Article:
5 Things You Should Know To Invest In Real Estate In Spain
As economies go, you can’t get much worse than Spain’s at the moment. However, if you’re a foreign investor with a hankering for real estate, now may be the ideal time to buy property, with some careful research beforehand. With falling house prices, a moderate climate filled with sunshine, and relaxing pace of life, Spain is a tempting location for plenty of prospective homeowners. But as you go through the preliminary steps of house-hunting, here are five things you should be aware of.
1. The Spanish Golden Visa.
Also known as the “Entrepreneur Visa,” this refers to a law that was recently passed stating that anyone who invests €500,000 on residential real estate will automatically receive a residency visa—this applies for spouse and children, and after five years can lead to a permanent residency. The only catch is that the money invested has to be all yours; no mortgages allowed.
2. Be Careful With Agents.
Anyone can become a real estate agent in Spain, so be sure that yours has an outstanding reputation in their field and has been practicing for years. Similarly, be sure that you hire a lawyer independent of your agent’s recommendations, who has your interests in mind and will see that you get a translation of all documents involved in the transaction.
3. Be Wary of Real Estate Laws.
There are many poorly-written laws with loopholes where developers can succeed in ripping off even homeowners of many years. The Valencia Land Grab Law may require you to surrender part of your property to local government, while the Law of the Coast may requisition your property on the coast as “public land,” forcing you to seek permission to regain ownership of it. Make sure your lawyer knows what laws will affect you.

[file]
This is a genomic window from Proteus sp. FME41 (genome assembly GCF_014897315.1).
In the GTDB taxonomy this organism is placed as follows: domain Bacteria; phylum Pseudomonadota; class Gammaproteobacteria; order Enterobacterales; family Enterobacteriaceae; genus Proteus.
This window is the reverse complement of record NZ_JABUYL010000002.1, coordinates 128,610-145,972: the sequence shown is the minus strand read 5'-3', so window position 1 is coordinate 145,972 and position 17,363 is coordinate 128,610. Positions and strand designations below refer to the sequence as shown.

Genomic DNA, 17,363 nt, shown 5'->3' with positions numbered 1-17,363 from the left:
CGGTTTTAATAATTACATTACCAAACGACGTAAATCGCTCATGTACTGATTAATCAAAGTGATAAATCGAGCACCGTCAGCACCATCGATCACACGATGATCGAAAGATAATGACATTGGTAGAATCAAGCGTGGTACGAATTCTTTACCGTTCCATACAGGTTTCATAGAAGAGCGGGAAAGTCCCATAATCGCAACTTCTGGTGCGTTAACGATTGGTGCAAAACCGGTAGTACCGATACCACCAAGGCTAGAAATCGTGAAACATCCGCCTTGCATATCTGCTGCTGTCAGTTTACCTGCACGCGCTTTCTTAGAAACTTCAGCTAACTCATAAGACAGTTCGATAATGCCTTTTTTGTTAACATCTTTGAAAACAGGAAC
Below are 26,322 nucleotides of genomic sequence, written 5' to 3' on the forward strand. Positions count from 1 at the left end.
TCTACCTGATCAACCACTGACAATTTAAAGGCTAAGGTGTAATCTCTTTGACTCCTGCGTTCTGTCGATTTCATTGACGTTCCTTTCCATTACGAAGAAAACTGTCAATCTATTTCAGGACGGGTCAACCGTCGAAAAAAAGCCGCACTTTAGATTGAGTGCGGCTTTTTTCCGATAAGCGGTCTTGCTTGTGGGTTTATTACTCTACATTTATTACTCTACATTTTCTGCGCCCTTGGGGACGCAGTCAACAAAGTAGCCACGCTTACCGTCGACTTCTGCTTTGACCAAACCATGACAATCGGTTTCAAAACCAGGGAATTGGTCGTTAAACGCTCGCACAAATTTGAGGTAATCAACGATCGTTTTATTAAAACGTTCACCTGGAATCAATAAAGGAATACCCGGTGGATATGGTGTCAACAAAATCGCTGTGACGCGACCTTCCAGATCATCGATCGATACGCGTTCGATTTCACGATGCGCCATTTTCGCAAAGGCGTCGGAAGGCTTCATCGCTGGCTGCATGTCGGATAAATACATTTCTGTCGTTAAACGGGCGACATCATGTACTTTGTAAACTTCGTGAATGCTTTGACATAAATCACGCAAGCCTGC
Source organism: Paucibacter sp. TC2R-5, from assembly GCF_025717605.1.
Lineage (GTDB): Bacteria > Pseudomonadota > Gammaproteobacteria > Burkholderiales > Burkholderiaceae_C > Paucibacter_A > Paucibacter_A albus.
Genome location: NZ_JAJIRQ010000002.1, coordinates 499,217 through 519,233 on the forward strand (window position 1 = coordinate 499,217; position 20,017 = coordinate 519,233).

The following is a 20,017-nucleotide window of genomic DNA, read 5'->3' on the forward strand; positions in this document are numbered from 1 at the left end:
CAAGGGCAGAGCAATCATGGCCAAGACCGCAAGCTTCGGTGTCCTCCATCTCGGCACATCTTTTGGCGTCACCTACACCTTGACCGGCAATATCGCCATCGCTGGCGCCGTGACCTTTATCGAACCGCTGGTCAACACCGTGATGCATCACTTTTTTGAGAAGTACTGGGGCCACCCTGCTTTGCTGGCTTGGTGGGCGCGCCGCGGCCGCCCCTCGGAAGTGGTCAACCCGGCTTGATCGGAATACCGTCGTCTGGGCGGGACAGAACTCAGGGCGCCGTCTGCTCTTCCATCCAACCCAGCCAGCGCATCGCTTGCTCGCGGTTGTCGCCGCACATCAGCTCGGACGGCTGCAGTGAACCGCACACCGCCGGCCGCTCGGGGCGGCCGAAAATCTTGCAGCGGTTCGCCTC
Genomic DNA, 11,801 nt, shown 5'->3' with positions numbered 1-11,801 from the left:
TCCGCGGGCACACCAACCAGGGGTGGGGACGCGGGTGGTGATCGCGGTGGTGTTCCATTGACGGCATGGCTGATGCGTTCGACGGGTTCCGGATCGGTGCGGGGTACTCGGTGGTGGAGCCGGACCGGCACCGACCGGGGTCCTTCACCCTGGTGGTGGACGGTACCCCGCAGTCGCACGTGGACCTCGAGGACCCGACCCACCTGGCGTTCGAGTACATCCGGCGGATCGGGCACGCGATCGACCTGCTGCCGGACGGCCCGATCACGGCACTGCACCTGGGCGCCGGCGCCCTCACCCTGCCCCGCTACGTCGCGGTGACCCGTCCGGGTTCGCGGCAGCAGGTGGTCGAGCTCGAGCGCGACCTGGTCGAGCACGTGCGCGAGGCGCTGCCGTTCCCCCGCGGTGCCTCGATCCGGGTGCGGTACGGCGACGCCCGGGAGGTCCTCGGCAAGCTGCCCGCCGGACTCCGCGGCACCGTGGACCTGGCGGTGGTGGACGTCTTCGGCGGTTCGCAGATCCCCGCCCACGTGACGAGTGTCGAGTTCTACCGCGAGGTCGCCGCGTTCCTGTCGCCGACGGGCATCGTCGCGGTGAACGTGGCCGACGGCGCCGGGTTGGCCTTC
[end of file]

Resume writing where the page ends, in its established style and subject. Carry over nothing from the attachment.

4. Be Sure You Go Through All the Legal Proceedings.
In addition to opening a Spanish bank account, you will have to register your property at the Land Registry. Be sure that you are up to date on all the taxes, legal fees, IVA (the Spanish version of a VAT tax,) and duties, especially if your house is a resale. Don’t let yourself get caught up in shady under-the-table dealings, because there is plenty of that in Spain as well.
5. Choose Your Location With Care.
Depending on whether you view your house as a residential area or purely an investment, the location of your property is key. The Costas is a popular resort area among British expats, but if you want more of a secluded beach paradise feel, you may wish to opt for the Balearic or Canary Islands. A flat in a big city such as Barcelona or Madrid will bring good returns if you rent it out to tourists. Be sure you do your research!
To properly prepare yourself for an intensive real estate transaction, it is imperative that you learn a decent amount of Spanish to communicate with agents and homeowners independently. Send us an enquiry for more information, or take our free Spanish language level test to test your skill level!